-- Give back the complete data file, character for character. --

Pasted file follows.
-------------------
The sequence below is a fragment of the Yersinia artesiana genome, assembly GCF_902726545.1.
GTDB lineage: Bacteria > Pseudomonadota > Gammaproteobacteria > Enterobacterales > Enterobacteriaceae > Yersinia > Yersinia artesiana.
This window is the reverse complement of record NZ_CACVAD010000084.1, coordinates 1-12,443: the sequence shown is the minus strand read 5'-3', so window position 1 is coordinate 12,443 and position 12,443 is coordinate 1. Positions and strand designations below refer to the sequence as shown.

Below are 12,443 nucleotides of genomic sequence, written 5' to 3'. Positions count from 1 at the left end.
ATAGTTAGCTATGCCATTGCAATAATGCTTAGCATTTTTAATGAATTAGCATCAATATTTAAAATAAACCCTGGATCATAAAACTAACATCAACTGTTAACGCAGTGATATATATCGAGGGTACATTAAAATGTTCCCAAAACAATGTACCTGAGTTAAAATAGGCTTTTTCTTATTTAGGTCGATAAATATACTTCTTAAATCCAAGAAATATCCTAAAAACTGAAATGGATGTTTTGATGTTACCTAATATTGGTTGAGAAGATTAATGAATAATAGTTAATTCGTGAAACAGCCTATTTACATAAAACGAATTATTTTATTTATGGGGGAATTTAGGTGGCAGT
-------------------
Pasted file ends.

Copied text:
The sequence below is a fragment of the Yersinia artesiana genome, assembly GCF_902726545.1.
GTDB lineage: Bacteria > Pseudomonadota > Gammaproteobacteria > Enterobacterales > Enterobacteriaceae > Yersinia > Yersinia artesiana.
This window is the reverse complement of record NZ_CACVAD010000084.1, coordinates 1-12,443: the sequence shown is the minus strand read 5'-3', so window position 1 is coordinate 12,443 and position 12,443 is coordinate 1. Positions and strand designations below refer to the sequence as shown.

Below are 12,443 nucleotides of genomic sequence, written 5' to 3'. Positions count from 1 at the left end.
ATAGTTAGCTATGCCATTGCAATAATGCTTAGCATTTTTAATGAATTAGCATCAATATTTAAAATAAACCCTGGATCATAAAACTAACATCAACTGTTAACGCAGTGATATATATCGAGGGTACATTAAAATGTTCCCAAAACAATGTACCTGAGTTAAAATAGGCTTTTTCTTATTTAGGTCGATAAATATACTTCTTAAATCCAAGAAATATCCTAAAAACTGAAATGGATGTTTTGATGTTACCTAATATTGGTTGAGAAGATTAATGAATAATAGTTAATTCGTGAAACAGCCTATTTACATAAAACGAATTATTTTATTTATGGGGGAATTTAGGTGGCAGT